Figure 1. The vertex domains of docked vacuoles may represent another lipid raft species. Left, Two-dimensional representation of docked vacuoles. Upon docking vacuoles form distinct morphological regions. The boundary membrane is the flattened area of apposed membranes. The vertex domains form at the transition between the boundary and outer undocked membranes. Right, A zoomed in view of the vertex-boundary transition area. The membranes are composed of disordered and ordered membrane raft-like microdomains. The disordered regions are composed of generalized phospholipids (e.g., phosphatidylcholine) in gray. The vertex domain is a raft-like domain shown as being thicker and contains sphingolipids (SL, pink), ergosterol (Erg, green), phosphoinositides (PtdIns, blue), and vertex-localized phospholipids (PL, mocha). The vertex domain contains SNAREs, Cdc42, Ypt7 and recruits the HOPS complex and is a site for actin polymerization. The V-ATPase subunit Vph1 is present in the ordered and disordered regions of the membrane, but fully assembled and functional V-ATPase requires de novo sphingolipid synthesis (not shown).
The vacuole is necessary for the highly conserved and essential autophagy degradation pathway that delivers cytoplasmic components for hydrolysis and recycling. This process is highly regulated by a number of mechanisms, including nutrient levels and target of rapamycin complex 1 (TORC1) activity at the vacuole (Reggiori and Ungermann, 2017). It was found that this process is also intimately tied to sphingolipids as autophagic flux and aminopeptidase I (Ape1p) processing are defective in isc1Δ yeast, and this could be rescued by downregulating the TORC1-Sch9p pathway (Teixeira et al., 2016). It is notable that the TORC1 stimulating GTPase Gtr2p of the vacuolar EGO complex localized to Lo like membrane rafts, adding another possible layer of autophagic communication between sphingolipid-rich lipid rafts and TORC1 signaling (Toulmay and Prinz, 2013). It was also shown that blocking endosomal maturation could lead to altered sphingolipid homeostasis and increased ceramide levels, which was found to block the unfolded protein response (UPR) at the ER and TORC1 activity, and these effects were again tied to Sit4p CAPP activity (Mousley et al., 2008). When yeast reach stationary phase they produce more lipid droplets (LDs) presumably to maintain lipid homeostasis within the cell (Walther and Farese, 2012). Wang and colleagues showed that the Lo like raft domains in the vacuole mediate the autophagy of these organelles (lipophagy), and this is dependent on a subset of canonical autophagy related genes (Atg) (Wang et al., 2014). Together these studies confirm the presence of a complicated relationship between sphingolipid metabolism and autophagy whose intricacies remain to be completely understood.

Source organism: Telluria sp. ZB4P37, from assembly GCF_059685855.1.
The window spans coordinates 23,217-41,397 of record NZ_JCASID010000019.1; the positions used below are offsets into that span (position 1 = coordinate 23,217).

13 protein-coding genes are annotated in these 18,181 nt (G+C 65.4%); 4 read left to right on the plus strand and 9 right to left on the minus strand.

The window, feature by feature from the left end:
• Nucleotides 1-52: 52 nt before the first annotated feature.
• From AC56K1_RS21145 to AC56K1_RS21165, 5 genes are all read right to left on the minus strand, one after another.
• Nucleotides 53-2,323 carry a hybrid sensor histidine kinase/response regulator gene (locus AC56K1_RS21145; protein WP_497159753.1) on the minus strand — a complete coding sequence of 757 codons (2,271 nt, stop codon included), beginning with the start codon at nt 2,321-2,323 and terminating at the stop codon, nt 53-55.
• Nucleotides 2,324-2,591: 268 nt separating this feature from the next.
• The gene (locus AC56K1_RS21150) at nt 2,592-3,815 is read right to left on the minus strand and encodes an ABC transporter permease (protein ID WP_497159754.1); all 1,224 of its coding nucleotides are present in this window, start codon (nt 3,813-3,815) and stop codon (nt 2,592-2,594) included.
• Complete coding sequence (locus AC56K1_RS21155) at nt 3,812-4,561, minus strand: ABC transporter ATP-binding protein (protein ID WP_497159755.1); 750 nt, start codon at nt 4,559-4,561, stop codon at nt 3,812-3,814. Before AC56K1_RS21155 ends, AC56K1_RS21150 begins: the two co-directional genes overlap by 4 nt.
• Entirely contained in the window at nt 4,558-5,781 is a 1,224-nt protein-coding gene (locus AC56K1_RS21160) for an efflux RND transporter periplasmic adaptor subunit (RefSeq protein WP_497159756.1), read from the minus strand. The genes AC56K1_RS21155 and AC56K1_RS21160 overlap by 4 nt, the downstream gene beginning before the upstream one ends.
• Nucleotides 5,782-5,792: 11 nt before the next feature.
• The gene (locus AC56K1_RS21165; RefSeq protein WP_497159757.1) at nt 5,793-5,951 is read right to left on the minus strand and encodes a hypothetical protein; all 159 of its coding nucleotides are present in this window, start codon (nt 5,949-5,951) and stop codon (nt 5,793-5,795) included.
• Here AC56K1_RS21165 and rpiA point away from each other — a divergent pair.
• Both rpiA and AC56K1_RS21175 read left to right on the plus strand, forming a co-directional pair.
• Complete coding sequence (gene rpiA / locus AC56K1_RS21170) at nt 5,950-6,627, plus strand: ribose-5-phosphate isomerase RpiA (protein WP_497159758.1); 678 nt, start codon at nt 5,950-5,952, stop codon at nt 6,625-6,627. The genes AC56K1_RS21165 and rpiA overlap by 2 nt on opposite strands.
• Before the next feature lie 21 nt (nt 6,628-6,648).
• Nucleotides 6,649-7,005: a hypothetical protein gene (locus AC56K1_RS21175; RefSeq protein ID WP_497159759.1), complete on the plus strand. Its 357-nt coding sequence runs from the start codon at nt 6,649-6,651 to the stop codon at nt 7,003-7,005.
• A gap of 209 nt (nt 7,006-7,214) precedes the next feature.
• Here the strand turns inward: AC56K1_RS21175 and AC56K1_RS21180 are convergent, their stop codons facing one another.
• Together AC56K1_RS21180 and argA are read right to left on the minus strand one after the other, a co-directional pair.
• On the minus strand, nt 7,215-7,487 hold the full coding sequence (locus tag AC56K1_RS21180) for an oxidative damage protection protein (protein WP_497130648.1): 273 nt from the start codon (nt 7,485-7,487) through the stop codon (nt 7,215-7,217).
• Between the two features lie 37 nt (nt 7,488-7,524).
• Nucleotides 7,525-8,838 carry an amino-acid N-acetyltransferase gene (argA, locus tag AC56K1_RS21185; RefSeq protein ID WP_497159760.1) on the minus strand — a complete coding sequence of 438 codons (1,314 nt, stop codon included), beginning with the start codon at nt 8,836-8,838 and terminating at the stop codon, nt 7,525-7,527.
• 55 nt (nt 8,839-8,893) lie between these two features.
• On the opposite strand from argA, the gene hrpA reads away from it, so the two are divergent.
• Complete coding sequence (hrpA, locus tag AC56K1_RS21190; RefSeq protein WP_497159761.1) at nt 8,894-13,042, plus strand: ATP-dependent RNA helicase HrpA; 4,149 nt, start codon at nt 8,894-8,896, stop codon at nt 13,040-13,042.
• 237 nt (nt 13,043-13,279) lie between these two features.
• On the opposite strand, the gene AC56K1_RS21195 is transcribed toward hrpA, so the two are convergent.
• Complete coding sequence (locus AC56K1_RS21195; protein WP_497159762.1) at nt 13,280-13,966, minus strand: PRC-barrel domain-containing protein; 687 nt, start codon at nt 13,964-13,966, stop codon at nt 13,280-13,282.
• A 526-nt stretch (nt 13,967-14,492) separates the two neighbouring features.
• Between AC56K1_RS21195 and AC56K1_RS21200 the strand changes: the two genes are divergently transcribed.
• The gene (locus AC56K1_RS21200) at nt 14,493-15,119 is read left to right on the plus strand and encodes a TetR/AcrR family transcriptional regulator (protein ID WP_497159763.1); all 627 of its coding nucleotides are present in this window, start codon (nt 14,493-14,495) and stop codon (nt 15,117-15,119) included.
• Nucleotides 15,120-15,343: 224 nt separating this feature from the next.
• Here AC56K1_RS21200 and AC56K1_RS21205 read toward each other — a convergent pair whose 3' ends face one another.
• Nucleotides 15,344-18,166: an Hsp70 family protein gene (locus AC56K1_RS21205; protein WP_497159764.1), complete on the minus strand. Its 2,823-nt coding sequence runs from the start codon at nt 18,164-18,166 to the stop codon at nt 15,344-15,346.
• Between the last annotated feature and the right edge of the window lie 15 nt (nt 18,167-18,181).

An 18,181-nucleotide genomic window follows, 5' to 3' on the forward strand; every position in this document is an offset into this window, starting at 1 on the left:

Conclusion and Future Perspectives